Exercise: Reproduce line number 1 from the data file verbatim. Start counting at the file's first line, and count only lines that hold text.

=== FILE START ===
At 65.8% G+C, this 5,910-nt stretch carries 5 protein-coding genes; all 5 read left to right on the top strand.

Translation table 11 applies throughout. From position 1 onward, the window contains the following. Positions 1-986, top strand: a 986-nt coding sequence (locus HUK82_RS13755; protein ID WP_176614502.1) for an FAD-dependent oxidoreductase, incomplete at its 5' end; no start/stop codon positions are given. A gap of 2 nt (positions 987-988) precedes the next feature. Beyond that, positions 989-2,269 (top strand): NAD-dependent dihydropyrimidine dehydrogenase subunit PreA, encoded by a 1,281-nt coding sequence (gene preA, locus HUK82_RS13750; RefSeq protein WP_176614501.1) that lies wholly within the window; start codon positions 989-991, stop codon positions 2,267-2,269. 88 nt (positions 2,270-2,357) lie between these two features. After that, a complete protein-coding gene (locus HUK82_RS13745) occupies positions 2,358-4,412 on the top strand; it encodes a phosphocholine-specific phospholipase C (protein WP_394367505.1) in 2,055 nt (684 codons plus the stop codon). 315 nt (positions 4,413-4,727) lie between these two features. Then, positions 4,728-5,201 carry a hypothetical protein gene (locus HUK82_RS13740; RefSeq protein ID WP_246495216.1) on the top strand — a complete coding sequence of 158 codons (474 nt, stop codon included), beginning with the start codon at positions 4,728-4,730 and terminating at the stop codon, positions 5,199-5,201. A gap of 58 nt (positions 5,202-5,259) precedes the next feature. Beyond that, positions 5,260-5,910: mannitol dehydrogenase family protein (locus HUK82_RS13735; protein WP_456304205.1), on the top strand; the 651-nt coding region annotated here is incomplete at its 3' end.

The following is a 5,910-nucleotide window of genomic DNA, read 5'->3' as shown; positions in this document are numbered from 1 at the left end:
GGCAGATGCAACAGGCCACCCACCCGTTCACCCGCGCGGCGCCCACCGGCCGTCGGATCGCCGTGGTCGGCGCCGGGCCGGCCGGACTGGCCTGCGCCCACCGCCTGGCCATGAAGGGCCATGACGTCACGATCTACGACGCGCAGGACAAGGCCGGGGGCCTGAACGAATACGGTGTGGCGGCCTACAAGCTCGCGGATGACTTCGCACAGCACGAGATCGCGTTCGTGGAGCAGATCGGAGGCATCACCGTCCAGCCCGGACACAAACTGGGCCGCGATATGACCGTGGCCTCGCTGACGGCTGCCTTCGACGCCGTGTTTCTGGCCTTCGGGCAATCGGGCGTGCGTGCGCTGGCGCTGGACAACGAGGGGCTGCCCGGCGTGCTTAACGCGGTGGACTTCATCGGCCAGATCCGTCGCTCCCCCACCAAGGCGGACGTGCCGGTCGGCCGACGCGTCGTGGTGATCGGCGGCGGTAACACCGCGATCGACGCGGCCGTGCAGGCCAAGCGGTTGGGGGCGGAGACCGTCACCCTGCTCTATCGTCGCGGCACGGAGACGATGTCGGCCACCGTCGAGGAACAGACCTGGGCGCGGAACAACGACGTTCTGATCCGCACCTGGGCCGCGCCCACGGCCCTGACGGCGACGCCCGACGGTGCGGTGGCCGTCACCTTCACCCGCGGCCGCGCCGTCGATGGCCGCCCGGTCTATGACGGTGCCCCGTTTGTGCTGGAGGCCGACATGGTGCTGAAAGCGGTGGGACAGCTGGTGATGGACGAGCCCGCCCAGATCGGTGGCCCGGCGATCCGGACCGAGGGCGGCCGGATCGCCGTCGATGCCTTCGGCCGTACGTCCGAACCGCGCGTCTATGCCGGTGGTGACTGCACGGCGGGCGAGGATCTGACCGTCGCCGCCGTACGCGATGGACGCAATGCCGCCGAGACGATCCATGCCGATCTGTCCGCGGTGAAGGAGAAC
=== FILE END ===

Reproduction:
At 65.8% G+C, this 5,910-nt stretch carries 5 protein-coding genes; all 5 read left to right on the top strand.